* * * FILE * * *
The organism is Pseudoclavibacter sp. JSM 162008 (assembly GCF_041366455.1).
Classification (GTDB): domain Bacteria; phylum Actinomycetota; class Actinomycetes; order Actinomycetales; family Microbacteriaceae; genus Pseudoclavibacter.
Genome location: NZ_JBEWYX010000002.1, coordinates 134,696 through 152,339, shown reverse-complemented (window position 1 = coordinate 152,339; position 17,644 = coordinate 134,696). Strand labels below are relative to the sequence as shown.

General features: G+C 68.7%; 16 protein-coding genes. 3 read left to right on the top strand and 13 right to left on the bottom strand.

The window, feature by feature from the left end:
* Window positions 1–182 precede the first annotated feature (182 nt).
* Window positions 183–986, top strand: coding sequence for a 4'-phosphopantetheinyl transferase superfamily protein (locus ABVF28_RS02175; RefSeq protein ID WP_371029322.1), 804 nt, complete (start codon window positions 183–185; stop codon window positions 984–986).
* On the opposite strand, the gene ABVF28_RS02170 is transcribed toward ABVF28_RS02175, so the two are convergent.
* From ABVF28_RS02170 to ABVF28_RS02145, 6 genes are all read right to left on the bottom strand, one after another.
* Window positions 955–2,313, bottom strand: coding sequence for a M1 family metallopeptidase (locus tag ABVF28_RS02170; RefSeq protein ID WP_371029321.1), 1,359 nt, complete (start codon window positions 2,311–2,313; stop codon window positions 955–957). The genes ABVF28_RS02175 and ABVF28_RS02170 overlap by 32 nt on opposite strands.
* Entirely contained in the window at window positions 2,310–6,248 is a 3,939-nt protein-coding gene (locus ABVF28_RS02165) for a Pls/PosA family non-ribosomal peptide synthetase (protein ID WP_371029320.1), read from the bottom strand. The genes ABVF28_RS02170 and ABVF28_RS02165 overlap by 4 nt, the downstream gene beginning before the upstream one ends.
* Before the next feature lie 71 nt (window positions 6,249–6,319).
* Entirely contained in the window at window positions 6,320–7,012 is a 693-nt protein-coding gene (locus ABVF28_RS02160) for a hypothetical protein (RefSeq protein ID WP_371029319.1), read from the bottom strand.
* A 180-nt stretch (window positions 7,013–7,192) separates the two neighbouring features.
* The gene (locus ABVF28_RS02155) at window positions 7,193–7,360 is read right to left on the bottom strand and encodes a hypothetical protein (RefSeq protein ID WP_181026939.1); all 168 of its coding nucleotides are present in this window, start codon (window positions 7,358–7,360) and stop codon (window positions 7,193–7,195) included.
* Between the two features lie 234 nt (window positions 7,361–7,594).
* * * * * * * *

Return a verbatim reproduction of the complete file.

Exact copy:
The organism is Pseudoclavibacter sp. JSM 162008 (assembly GCF_041366455.1).
Classification (GTDB): domain Bacteria; phylum Actinomycetota; class Actinomycetes; order Actinomycetales; family Microbacteriaceae; genus Pseudoclavibacter.
Genome location: NZ_JBEWYX010000002.1, coordinates 134,696 through 152,339, shown reverse-complemented (window position 1 = coordinate 152,339; position 17,644 = coordinate 134,696). Strand labels below are relative to the sequence as shown.

General features: G+C 68.7%; 16 protein-coding genes. 3 read left to right on the top strand and 13 right to left on the bottom strand.

The window, feature by feature from the left end:
* Window positions 1–182 precede the first annotated feature (182 nt).
* Window positions 183–986, top strand: coding sequence for a 4'-phosphopantetheinyl transferase superfamily protein (locus ABVF28_RS02175; RefSeq protein ID WP_371029322.1), 804 nt, complete (start codon window positions 183–185; stop codon window positions 984–986).
* On the opposite strand, the gene ABVF28_RS02170 is transcribed toward ABVF28_RS02175, so the two are convergent.
* From ABVF28_RS02170 to ABVF28_RS02145, 6 genes are all read right to left on the bottom strand, one after another.
* Window positions 955–2,313, bottom strand: coding sequence for a M1 family metallopeptidase (locus tag ABVF28_RS02170; RefSeq protein ID WP_371029321.1), 1,359 nt, complete (start codon window positions 2,311–2,313; stop codon window positions 955–957). The genes ABVF28_RS02175 and ABVF28_RS02170 overlap by 32 nt on opposite strands.
* Entirely contained in the window at window positions 2,310–6,248 is a 3,939-nt protein-coding gene (locus ABVF28_RS02165) for a Pls/PosA family non-ribosomal peptide synthetase (protein ID WP_371029320.1), read from the bottom strand. The genes ABVF28_RS02170 and ABVF28_RS02165 overlap by 4 nt, the downstream gene beginning before the upstream one ends.
* Before the next feature lie 71 nt (window positions 6,249–6,319).
* Entirely contained in the window at window positions 6,320–7,012 is a 693-nt protein-coding gene (locus ABVF28_RS02160) for a hypothetical protein (RefSeq protein ID WP_371029319.1), read from the bottom strand.
* A 180-nt stretch (window positions 7,013–7,192) separates the two neighbouring features.
* The gene (locus ABVF28_RS02155) at window positions 7,193–7,360 is read right to left on the bottom strand and encodes a hypothetical protein (RefSeq protein ID WP_181026939.1); all 168 of its coding nucleotides are present in this window, start codon (window positions 7,358–7,360) and stop codon (window positions 7,193–7,195) included.
* Between the two features lie 234 nt (window positions 7,361–7,594).